Hit play below to listen to our Arts Alive feature with John Mauceri discussing Leonard Bernstein.
The New West Symphony is treading the boards this weekend with performances of excerpts of every stage work that Leonard Bernstein ever wrote. And they’ve snagged John Mauceri, a Bernstein protégé, collaborator, and friend to not only conduct, but design the program, a big collaboration, produced by the Valley Performing Arts Center, which also features the Gay Men’s Chorus of Los Angeles, soprano Suzanna Guzman, and actor Davis Gaines.
“I used to do that for Lenny himself,” Mauceri told me in a recent interview, “because during the 19 years that I not only worked with him, but as I’ve said to some people, he hired me, it’s not that I just worked with him because a lot of people liked to go to his rehearsals. But the difference was I got to edit his music, he would ask me to conduct his music for him, and then sometimes be music director of Bernstein festivals.
“So, the first time I conducted a lot of the music that I’ll be conducting with the New West Symphony was for Leonard Bernstein’s 60th birthday in 1978 and that was pretty amazing because I had the part of the concert that had to do with all of his Broadway music, so I was conducting music from On the Town and Wonderful Town and Mass. It’s really fun to go back to this and create a program that will give people Lenny’s journey from the very beginning when he seemed so spontaneous and able to just about do anything and it seemed like the joy in him was in every note.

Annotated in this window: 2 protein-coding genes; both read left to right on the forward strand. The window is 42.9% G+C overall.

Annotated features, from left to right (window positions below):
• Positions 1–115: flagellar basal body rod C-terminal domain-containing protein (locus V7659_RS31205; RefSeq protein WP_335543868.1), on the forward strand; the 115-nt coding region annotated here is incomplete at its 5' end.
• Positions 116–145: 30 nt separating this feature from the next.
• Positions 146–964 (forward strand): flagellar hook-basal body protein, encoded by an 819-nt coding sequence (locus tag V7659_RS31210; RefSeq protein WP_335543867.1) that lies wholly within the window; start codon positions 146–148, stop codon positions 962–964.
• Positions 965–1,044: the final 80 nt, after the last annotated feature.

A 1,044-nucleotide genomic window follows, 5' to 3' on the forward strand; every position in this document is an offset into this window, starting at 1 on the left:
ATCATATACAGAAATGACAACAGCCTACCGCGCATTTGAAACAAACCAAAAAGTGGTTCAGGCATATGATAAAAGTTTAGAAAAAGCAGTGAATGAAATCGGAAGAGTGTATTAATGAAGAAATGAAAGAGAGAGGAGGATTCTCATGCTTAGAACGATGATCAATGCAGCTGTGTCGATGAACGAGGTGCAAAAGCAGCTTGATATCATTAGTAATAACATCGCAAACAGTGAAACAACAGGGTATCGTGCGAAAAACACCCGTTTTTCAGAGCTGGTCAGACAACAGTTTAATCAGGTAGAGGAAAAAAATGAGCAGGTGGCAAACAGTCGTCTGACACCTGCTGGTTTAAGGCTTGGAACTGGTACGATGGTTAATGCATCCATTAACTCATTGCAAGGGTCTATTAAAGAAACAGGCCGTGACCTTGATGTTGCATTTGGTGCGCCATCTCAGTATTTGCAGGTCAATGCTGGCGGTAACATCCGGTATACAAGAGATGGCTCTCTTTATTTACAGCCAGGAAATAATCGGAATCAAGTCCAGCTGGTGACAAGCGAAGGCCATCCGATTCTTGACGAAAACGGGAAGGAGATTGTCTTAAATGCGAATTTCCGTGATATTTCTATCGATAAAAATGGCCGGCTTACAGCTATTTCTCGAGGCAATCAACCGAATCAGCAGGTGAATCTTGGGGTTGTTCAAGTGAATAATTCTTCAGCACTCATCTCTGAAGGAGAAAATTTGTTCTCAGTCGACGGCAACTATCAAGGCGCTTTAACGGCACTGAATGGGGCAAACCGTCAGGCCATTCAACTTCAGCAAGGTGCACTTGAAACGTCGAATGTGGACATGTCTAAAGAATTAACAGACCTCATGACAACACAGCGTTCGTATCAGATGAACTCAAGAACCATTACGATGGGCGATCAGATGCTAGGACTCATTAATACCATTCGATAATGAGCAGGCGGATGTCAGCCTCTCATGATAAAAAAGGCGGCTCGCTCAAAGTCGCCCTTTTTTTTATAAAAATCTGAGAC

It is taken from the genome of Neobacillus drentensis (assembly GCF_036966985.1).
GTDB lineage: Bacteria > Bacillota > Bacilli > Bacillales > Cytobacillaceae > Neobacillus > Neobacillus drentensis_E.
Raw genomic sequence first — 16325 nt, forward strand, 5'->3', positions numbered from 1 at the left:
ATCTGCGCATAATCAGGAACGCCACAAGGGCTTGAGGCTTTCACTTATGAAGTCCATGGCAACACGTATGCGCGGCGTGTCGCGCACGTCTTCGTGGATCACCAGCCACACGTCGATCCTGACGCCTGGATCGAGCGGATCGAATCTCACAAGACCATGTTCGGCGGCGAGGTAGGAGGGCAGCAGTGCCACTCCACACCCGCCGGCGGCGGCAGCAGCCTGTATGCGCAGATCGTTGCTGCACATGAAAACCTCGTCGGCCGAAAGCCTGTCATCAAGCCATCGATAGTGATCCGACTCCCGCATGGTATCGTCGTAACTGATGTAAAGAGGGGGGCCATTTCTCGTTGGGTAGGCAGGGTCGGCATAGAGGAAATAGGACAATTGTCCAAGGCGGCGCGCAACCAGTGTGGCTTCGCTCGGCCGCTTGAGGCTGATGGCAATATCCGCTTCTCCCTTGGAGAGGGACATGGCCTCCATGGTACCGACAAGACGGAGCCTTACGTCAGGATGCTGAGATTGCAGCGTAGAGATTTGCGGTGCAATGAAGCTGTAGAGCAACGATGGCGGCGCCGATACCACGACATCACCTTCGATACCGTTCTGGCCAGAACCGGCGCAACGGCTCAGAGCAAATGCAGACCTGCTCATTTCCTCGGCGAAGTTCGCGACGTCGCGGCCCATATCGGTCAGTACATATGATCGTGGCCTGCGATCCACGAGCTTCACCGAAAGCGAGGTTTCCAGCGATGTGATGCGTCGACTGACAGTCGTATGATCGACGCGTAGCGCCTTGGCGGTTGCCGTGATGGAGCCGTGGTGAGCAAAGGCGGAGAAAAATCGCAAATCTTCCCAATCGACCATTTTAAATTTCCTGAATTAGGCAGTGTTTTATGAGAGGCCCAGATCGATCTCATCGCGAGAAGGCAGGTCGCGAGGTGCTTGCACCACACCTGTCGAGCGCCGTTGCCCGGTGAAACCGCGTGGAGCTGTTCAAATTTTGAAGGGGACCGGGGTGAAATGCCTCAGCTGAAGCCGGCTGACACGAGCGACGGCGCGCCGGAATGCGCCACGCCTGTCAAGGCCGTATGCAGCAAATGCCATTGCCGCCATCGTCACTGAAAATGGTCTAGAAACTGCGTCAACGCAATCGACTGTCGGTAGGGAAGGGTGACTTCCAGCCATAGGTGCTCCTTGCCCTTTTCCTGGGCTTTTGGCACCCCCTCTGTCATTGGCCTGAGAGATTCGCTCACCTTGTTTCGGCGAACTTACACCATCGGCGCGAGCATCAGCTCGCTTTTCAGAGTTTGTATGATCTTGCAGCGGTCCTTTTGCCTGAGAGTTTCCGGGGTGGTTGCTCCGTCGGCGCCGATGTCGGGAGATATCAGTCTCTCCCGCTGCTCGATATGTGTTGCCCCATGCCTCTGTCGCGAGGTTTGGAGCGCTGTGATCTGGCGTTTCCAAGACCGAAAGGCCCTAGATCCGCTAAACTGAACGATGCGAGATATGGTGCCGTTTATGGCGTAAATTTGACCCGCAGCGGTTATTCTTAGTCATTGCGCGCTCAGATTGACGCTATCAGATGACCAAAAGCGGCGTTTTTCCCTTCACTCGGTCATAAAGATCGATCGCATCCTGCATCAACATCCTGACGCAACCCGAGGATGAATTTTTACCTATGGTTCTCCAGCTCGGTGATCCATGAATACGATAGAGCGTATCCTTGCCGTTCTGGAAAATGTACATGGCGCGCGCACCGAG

“As we get further toward the last works from West Side Story and Candide which are both fun and terribly serious and uplifting and sad then we get to 1600 Pennsylvania Avenue which I think will be a surprise to most people because there’s so much great music in it and it’s basically unknown. So, it should be a great journey for everyone.”
Conductor John Mauceri told me he’ll also share stories and anecdotes about Bernstein with the audience throughout the show. For example, the moment he shared with Leonard Bernstein that the LA Phil was creating the Hollywood Bowl Orchestra for him. I asked Mauceri about that moment.
BL: Leonard Bernstein passed away in 1990. The following year was your first with the orchestra created for you here at the Hollywood Bowl. I’m sure the machinations of the creation of that orchestra were already well in progress years prior to ’91. Was Bernstein aware of what was being built for you here in Hollywood?
Mauceri: Well, yes, actually. What a good question. The Thursday night before he died, I got the phone call that I ought to go to the Dakota and see him. And I knew that that couldn’t be good news. So, I went and I sat at the foot of his bed and we had a wonderful chat and I told him about the creation of the Hollywood Bowl Orchestra by the Los Angeles Philharmonic. He was so happy about that.
“And then he passed away.
“So, he died on a Sunday. Then, on the Tuesday was his memorial service at the Dakota. Then, I got on a plane to Los Angeles because on the Wednesday was the press announcement of the creation of the Hollywood Bowl Orchestra. I mean, I was still in my black suit, changed the tie, and I remember mostly talking about Leonard Bernstein and about his ability to teach.
“That’s when I committed this unknown orchestra—which, actually didn’t have anybody in it at the time—to playing the music written in Los Angeles as a fundamental part of its repertory, as a reason for it to exist.”
Mauceri was music director of the Hollywood Bowl Orchestra from 1991 until 2006. During his tenure, he conducted more than 300 concerts there with a total audience reach of more than four million people. Both of those numbers are Hollywood Bowl records.
This weekend, Mauceri returns to Southern California for these Bernstein 100 celebration concerts with the New West Symphony. Performances take place Friday evening at Valley Performing Arts Center, Saturday evening at the Thousand Oaks Civic Arts Plaza, and Sunday afternoon at the Oxnard Performing Arts Center. Find out more here.